Coccaro told Live Science he was intrigued by the body of scientific literature linking toxoplasmosis with psychiatric disorders. For this study, his research team recruited 358 adults. About one-third had IED, defined by the Diagnostic and Statistical Manual of Mental Disorders as recurrent, impulsive, problematic outbursts of verbal or physical aggression disproportionate to the situations that trigger them. Another one-third were individuals diagnosed with another psychiatric disorder (not IED). And the remaining third were healthy controls with no psychiatric history.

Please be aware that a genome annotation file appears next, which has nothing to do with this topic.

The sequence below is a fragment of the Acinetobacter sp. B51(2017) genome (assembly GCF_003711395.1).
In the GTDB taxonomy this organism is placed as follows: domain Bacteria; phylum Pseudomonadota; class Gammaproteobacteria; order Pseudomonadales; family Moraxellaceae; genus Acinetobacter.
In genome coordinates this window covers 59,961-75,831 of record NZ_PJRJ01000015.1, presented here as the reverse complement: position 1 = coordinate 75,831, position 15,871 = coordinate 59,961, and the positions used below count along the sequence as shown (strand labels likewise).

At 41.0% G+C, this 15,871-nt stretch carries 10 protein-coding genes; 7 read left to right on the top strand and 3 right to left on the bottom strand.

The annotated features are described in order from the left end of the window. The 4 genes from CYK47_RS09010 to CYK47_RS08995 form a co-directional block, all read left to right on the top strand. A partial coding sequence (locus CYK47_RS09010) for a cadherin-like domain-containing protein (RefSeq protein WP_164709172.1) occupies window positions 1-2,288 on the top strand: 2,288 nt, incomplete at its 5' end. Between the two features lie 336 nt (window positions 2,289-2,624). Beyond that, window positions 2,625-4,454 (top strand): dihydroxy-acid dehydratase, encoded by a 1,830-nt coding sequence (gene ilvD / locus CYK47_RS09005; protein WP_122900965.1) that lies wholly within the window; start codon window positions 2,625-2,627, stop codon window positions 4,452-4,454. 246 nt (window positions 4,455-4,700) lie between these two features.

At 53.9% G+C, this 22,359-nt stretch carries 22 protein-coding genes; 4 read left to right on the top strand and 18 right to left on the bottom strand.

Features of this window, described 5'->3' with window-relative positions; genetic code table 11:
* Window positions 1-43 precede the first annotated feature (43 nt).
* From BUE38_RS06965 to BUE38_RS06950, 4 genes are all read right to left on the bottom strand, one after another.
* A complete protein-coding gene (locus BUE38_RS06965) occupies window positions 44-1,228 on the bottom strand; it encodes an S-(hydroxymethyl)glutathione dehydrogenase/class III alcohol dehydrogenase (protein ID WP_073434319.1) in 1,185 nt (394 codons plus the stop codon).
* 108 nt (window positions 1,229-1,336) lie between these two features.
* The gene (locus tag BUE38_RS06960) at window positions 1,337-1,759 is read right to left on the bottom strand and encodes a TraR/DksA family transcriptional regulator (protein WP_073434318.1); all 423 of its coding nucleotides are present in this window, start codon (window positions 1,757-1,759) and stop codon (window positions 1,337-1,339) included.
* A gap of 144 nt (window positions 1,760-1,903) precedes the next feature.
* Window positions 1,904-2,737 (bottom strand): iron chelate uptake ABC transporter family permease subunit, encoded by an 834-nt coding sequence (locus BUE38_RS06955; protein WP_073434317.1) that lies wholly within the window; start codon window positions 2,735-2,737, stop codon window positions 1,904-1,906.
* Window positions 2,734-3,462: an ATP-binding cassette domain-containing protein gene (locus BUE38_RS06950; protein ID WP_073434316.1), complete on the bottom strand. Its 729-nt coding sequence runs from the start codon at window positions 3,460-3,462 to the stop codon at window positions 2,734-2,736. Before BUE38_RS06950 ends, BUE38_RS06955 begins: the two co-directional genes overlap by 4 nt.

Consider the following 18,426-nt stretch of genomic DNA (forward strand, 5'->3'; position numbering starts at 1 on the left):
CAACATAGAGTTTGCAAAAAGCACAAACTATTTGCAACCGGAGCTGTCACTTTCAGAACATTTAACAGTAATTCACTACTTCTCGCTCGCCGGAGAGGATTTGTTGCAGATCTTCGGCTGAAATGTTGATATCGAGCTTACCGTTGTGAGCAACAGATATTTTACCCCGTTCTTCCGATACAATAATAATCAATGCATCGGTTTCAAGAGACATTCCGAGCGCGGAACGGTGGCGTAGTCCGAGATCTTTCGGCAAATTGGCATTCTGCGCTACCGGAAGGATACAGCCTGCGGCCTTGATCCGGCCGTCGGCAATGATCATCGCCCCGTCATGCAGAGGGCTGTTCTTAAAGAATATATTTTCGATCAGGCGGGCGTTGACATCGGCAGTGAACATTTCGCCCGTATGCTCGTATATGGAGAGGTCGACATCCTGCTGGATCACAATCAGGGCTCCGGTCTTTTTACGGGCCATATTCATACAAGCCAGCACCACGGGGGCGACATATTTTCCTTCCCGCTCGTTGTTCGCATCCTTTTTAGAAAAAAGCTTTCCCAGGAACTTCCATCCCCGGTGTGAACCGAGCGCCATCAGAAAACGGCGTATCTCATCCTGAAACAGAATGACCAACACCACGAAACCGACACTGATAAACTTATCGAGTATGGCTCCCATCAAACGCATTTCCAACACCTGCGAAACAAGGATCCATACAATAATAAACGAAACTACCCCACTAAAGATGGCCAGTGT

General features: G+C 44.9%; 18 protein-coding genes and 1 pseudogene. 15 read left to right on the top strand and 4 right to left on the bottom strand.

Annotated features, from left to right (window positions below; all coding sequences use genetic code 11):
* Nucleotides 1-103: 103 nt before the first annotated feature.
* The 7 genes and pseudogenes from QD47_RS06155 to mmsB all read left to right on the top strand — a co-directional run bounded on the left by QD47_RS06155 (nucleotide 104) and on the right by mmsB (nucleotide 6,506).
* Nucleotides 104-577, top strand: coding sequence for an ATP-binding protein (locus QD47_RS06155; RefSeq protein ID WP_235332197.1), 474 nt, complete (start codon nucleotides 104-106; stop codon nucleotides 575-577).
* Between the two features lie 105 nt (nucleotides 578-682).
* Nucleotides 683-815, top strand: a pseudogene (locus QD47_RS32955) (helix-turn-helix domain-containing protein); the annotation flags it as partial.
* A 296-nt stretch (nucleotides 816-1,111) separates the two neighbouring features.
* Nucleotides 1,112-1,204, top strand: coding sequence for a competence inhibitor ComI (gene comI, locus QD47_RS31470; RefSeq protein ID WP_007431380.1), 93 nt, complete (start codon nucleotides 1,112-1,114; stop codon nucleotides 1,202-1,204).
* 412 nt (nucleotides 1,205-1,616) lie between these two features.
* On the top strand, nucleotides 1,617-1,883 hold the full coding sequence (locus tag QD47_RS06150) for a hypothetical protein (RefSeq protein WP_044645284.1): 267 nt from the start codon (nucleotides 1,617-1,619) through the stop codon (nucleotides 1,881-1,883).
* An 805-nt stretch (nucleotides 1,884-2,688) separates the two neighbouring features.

The research team found that 22 percent of the people with IED tested positive for toxoplasmosis exposure, compared with only 9 percent of the healthy control group. About 16 percent of the group with other psychiatric disorders tested positive for toxoplasmosis, too.